We Americans have a tendency to moral self-righteousness and moral obtuseness.  We sat by, mostly idly, while we went to war against a country which had nothing to do with 9/11, Iraq.  Hundreds of thousands of innocent Iraqis died as a result of our "holy" war there, and thousands of American soldiers, very few of them the sons and daughters of our politicians who, in our name, and with authority delegated to them by us, and with our tax money, decided to pursue that war.

Osama Bin Laden killed 3,000 Americans on 9/11.  And he was, appropriately, assassinated by our President's Navy Seal team, last May.

Harry Truman was a good father and husband, as far as I learned in high school history classes.  And Bill Clinton was, and is, I believe, a good father, but not a good husband, as far as anyone can know anything about anyone else's marriage, especially  if you don't know the couple personally and probably even if you do.  And some Americans wanted to run Bill Clinton out of the Oral Office because of what he was doing there with "that woman," with whom he claimed he "did not have sexual relations."

Osama (not to be confused, as some Americans do, with Obama), killed 3,000 innocent human beings.  But how many millions of innocent human beings were killed, or condemned to a lifetime of cancerous carnage, from Harry Truman's decision to order the dropping of nuclear bombs on Hiroshima and Nagasaki?  And did that action not plant the seed of the future Nuclear Arms Race?  Had the Japanese won the war, would Hannah Arendt have written a book entitled "Truman in Tokyo," to go along with her classic "Eichmann in Jerusalem"?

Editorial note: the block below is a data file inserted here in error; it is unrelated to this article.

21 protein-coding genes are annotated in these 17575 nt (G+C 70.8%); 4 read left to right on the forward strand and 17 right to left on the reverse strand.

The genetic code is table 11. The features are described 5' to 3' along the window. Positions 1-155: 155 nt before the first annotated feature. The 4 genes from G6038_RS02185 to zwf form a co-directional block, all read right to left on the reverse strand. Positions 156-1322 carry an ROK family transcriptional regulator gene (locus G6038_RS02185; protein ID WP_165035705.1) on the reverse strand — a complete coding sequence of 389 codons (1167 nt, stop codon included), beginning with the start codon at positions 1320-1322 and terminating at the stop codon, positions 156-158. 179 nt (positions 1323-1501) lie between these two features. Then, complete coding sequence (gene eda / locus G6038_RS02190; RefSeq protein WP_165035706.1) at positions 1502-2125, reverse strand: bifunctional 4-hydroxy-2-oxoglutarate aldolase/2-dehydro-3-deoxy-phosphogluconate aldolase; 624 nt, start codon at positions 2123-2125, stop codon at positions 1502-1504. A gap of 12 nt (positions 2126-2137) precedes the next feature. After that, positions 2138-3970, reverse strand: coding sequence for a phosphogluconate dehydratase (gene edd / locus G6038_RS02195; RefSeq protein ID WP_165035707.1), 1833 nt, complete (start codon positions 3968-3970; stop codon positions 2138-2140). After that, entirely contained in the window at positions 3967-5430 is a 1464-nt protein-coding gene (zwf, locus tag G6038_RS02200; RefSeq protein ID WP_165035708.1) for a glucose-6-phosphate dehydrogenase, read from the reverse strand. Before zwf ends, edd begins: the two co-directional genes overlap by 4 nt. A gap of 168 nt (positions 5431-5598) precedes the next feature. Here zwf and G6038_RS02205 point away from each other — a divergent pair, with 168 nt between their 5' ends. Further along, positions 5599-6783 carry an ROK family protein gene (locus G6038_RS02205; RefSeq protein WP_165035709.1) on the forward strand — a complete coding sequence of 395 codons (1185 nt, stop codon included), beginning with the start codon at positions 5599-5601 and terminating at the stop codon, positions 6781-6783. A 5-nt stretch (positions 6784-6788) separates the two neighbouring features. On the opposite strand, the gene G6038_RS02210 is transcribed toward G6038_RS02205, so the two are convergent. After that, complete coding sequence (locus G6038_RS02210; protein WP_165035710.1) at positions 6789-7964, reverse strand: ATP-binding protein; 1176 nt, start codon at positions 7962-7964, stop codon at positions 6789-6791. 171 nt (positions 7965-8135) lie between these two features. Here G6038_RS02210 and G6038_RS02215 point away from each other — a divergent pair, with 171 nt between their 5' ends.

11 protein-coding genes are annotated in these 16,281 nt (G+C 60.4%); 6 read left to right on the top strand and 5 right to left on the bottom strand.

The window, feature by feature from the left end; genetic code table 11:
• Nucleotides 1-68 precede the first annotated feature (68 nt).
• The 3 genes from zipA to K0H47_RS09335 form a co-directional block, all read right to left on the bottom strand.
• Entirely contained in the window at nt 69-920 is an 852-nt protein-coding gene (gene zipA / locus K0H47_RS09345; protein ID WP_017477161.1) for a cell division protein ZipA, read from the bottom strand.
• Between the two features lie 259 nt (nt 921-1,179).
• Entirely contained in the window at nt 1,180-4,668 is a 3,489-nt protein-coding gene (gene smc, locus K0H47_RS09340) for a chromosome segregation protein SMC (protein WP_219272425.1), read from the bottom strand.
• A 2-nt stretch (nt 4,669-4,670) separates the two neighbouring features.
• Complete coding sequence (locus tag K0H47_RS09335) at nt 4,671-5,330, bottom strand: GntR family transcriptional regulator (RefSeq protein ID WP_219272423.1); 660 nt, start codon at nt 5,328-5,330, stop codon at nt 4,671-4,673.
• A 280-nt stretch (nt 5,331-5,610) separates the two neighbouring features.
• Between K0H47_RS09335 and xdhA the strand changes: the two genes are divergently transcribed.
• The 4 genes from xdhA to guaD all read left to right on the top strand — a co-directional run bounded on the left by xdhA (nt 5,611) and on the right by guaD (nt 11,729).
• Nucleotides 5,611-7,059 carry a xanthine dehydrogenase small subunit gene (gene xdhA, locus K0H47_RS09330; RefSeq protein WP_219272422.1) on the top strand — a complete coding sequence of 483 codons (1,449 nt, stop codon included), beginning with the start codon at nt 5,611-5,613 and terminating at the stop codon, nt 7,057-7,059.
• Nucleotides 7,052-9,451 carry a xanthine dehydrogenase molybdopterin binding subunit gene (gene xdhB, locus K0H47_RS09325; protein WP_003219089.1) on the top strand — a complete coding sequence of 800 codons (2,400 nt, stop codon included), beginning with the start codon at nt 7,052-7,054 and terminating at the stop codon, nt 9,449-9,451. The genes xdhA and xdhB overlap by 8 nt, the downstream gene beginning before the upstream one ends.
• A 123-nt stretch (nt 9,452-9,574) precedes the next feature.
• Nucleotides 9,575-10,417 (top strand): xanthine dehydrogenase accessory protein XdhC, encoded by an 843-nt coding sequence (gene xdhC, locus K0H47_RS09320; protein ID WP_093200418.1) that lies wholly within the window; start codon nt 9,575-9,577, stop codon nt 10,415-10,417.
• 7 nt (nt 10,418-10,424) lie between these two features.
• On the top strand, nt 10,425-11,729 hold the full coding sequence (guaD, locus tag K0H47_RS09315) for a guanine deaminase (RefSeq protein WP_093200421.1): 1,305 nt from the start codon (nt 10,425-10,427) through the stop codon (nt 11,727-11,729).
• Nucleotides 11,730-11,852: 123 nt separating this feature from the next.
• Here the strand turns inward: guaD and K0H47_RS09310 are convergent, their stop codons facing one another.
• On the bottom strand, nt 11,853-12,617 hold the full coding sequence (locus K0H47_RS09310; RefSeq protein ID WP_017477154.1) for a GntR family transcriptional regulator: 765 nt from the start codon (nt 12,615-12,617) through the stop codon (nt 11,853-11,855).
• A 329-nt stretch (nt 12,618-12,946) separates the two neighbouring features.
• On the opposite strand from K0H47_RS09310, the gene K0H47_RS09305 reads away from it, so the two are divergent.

Why does the U.S. do these kinds of things, starting morally unjustified wars of choice in Iraq and Vietnam, and dropping atomic bombs on innocent civilians?  To answer this moral conundrum, it's necessary to dig deep in my old philosophy books, from my undergraduate passion for the love of wisdom, where I've recently found this wonderful statement of the applicable principle which explains such "blessed" American interventions in the world:

     Why does a dog lick its balls?
                                                              Because it can.

So, to get back to the original idea behind this Bob's blog for today, why do we obsess over relatively minor disruptions to our privileged American lives as was imposed upon us by Hurricane Irene?  Because we can.

Very soon, your power will return.  You'll continue drinking your clean tap water, bathing daily in your clean, hot shower.  You'll forget the morally shocking, preventable human tragedies happening daily outside a bar near you, in the smoky confines of the new Hookah Shop in your community, and in the HIV-infested, clean-water deprived far-away societies outside our conscious awareness because of the distractions of transient weather events like Hurricane Irene and the extreme moral difficulty of actually living the ethical principle embodied in all the world's Great Religions--do unto others as you would have them do unto you, and love your neighbor as yourself.

And remember this interesting factoid.  Every hurricane is seen by non-surfers as a horrible, frightening event, full of petrifying possibility.  But surfers, board surfers, kayak surfers, stand-up board and paddle surfers, see hurricanes in a very different light.  When the hurricanes come up the coast towards Rhode Island, they batten down the hatches of their houses and then, as they take their families to high ground, they make sure they haven't forgotten their short-board wax or their bomb-proof Riot Boogie neoprene spray skirt, as they head for the beach to catch the 12-12 waves like we had in the August 23, 2009 Hurricane Bill.  See Hurricane Bill YouTube video clip in the Video Link of Bob's blog, below.   

Surf's Up.

No comments:

Post a Comment